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Baxter looks to update comprehensive plan

BAXTER — Planning for the future in Baxter may take on a different appearance as the city looks to update its comprehensive plan.

At Tuesday’s work session, where the city council met in committee, members considered the future role of its long range planning committee and whether its duties for comprehensive planning and rezoning comments should be absorbed by the planning and zoning commission.

Staff members noted in other cities the process is more streamlined — with perhaps only a single committee to go through — while there are four groups in Baxter, although efforts have gone into running those concurrently.

Looming on the horizon is an update to the city’s comprehensive plan, which is used as a guide for city policy, ordinances and growth.

“I think the greatest shortcoming that I see in the existing comprehensive plan is the lack of a future land use map, where you really lay out what your desired land use patterns are for the future,” said City Administrator Gordon Heitke. “And where that really comes into play is if you are dealing with a rezoning request. ...

“We find ourselves more times than not in a reactive mode. I’ve watched long range (commission) struggle with that.”

Heitke said the comprehensive plan needs to be current and reflect the values of the city and there isn’t a magic recipe to accomplish the task. The city could spend a $100,000 and two years studying every aspect, Heitke said, but he didn’t think the city had the resources or the time. Development activity, dormant for the last couple of years, is now picking up its pace. Heitke advocated for an abbreviated update to get a document the city is comfortable with and able to use in six months.

The update is needed for a good solid base for ordinances, Heitke said.

Ideas to be discussed include preservation of future transportation corridors.

Council member Rob Moser agreed with Heitke. Council member Todd Holman said the current state of the comp plan is like a lake home that started as a cabin and then was added to over time with pieces here and there.

“I think we are on our way in a lot of different places,” Holman said, but added there is work to be done to clean it up and make it more readable.

“I agree with most of that,” said council member Mark Cross, who added he was in favor of a task force working on it. But Cross said he didn’t think the inclusion of a land use map should be construed as an automatic rezoning, which happened previously.

Holman said what’s missing now in the document is criteria and better guidance for land use changes and he’d rather see the city’s comp plan driving transportation or zoning rather than being development driven.

Council member Jim Klein said he envisioned a committee with members from commissions and the council going through the comp plan line by line with the help of a planning professional to help keep them on the path and to put the final product together.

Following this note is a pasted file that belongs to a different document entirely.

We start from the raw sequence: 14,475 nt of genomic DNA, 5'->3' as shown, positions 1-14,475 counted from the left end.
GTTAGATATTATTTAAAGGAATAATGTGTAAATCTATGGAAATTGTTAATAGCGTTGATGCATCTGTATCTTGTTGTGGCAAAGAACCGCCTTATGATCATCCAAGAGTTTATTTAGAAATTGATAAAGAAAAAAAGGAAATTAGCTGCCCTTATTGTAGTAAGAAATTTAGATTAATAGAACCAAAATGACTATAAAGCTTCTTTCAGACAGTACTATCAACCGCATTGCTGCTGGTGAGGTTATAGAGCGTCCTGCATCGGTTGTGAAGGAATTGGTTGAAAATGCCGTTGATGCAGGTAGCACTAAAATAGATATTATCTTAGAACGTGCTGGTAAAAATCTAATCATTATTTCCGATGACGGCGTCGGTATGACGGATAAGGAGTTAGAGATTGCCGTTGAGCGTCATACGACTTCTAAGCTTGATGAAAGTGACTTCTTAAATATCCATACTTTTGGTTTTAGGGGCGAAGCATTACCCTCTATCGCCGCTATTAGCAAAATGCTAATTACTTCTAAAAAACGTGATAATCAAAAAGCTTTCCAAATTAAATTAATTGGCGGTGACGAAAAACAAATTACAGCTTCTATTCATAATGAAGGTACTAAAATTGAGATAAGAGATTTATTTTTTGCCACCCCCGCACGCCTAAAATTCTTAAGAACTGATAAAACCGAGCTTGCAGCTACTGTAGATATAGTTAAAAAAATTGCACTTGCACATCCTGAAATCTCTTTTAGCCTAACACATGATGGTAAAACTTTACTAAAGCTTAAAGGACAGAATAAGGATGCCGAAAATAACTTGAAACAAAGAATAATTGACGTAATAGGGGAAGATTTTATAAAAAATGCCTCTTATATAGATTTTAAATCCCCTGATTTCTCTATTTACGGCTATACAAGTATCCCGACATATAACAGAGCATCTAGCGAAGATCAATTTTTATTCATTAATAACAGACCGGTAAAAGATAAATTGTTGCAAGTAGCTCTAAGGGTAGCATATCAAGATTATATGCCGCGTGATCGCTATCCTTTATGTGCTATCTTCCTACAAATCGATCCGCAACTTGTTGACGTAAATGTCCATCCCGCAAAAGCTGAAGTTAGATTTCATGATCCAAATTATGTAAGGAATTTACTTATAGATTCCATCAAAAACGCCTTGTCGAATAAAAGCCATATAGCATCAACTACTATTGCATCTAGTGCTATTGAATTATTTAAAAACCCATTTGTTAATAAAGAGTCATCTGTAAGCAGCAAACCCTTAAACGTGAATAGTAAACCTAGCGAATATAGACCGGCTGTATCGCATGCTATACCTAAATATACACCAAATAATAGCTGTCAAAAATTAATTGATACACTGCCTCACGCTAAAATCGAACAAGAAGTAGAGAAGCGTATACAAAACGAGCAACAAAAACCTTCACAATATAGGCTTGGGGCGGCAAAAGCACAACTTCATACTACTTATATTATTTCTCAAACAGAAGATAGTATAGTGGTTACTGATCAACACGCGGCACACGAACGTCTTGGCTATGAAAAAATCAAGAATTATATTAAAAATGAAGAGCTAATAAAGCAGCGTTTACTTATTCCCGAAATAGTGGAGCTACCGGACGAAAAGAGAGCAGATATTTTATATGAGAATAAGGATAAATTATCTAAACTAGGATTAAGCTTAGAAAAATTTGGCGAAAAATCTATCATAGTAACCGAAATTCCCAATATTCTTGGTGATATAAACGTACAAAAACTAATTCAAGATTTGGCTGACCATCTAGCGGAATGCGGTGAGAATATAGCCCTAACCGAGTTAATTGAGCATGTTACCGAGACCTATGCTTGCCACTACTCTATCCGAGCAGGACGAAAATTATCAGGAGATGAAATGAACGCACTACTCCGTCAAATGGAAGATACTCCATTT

“Things are starting to pick up now,” Mayor Darrel Olson said. “The tire kickers are back. So areas where you guys are seeing as problems, those are the first things we need to be addressing and the corridors and those types of things.”

Heitke said with that direction staff would put together the scope for a project to include a consultant. In his report to the city, Heitke also noted along with the update to the comp plan, the city needs to make a decision on division of labor with the long range planning commission and the planning and zoning commission.

Options include reactivating the long range planning commission with new members or having planning and zoning assume all functions. Keeping both commissions is a way to involve more residents and divide the work load when it’s busy. The report noted without constant, ongoing planning activities the long range planning commission becomes inactive. More staff time is involved in serving two commissions and keeping both means another step in an application approve process for comp plan amendments and rezonings.

RENEE RICHARDSON, senior reporter, may be reached at 855-5852 or Follow on Twitter at

Renee Richardson
Richardson is a Pacelli High School graduate from Austin, Minn., who earned an applied science degree from the University of Minnesota, Waseca, with an emphasis in horse management. She worked extensively in the resort industry. She received an associate’s degree from Central Lakes College, where she was editor of the Westbank Journal student newspaper, as well as a summer intern at the Dispatch. She graduated from St. Cloud State University summa cum laude with a bachelor’s degree in mass communications and interned at the St. Cloud Times covering business while attending SCSU. She's been with the Brainerd Dispatch since 1996.
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